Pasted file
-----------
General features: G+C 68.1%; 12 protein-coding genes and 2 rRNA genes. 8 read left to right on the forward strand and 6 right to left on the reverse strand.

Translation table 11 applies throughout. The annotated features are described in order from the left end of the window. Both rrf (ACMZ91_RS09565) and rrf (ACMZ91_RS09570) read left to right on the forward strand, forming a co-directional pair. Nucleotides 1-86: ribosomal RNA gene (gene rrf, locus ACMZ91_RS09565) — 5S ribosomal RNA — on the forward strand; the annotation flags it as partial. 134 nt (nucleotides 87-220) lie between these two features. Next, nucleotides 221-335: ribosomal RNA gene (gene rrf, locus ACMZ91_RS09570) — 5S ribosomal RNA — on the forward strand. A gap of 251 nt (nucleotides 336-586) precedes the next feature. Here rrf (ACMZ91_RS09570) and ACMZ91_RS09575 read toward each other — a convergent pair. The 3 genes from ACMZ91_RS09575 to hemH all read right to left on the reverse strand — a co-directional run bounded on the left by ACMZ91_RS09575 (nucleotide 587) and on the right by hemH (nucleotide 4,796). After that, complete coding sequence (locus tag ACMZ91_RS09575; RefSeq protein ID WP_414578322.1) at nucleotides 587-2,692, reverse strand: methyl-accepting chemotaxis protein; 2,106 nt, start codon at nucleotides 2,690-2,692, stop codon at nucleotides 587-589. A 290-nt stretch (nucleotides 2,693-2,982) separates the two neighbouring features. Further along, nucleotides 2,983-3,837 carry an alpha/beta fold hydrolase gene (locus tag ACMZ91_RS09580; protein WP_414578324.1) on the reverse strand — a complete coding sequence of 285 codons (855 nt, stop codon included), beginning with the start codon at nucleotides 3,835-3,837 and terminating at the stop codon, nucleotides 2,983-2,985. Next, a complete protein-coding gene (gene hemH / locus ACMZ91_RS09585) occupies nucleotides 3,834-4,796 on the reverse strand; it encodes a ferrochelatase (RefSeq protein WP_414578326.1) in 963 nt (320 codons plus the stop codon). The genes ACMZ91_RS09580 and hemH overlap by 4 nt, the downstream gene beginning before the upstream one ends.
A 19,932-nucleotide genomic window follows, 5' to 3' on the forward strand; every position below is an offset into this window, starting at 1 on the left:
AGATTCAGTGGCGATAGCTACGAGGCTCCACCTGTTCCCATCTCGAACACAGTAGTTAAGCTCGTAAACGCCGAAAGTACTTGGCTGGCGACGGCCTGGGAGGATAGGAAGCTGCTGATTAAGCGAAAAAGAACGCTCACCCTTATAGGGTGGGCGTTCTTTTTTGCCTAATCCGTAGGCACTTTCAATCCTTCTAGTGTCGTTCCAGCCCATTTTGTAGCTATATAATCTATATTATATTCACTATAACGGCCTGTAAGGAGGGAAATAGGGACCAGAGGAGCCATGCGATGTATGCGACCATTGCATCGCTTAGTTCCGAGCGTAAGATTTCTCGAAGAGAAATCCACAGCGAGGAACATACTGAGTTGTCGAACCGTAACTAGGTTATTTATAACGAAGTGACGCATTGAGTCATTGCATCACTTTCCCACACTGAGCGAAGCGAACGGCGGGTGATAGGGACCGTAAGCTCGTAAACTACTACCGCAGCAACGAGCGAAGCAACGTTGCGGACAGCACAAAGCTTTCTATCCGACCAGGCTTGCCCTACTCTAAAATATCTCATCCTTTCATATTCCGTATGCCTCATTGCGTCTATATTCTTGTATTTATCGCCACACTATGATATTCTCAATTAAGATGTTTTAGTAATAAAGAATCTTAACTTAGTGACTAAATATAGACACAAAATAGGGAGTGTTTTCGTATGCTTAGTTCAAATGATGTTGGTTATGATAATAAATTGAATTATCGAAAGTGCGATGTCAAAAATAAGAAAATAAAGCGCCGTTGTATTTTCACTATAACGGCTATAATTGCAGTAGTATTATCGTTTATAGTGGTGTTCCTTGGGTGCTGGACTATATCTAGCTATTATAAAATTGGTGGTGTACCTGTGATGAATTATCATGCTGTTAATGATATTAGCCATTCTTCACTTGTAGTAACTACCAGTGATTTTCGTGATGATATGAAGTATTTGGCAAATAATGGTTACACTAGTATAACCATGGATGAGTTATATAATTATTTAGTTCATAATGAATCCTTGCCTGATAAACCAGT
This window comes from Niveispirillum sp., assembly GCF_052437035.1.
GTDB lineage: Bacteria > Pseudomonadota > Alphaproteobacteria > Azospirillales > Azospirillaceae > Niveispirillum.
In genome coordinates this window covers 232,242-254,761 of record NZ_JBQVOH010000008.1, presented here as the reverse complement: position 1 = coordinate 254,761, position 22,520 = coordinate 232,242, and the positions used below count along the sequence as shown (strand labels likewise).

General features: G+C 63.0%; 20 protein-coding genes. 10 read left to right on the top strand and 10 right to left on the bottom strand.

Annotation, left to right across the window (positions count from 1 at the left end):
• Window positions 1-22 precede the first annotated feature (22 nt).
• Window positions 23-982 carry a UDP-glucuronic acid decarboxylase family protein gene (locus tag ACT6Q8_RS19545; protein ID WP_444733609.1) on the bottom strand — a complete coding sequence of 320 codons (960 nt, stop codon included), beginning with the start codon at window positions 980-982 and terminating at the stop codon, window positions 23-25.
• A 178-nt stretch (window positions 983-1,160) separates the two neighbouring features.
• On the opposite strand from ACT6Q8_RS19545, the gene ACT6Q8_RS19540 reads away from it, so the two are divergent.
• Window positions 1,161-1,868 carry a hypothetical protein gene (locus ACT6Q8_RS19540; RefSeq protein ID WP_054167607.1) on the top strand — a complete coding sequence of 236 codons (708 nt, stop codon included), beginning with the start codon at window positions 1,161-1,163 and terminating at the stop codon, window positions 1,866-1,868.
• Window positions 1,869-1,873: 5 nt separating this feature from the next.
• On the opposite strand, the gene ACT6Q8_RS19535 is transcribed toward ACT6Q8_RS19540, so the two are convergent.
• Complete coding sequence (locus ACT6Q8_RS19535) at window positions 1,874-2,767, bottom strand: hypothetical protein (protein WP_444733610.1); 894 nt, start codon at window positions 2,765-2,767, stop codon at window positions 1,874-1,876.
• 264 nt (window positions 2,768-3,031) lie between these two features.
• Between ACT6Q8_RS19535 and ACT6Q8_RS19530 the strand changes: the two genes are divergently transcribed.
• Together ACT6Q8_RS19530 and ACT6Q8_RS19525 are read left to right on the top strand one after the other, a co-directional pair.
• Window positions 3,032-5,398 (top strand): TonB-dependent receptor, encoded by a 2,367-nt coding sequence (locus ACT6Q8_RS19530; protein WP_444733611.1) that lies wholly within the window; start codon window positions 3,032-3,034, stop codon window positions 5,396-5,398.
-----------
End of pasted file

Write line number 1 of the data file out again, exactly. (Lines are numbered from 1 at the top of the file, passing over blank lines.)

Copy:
General features: G+C 68.1%; 12 protein-coding genes and 2 rRNA genes. 8 read left to right on the forward strand and 6 right to left on the reverse strand.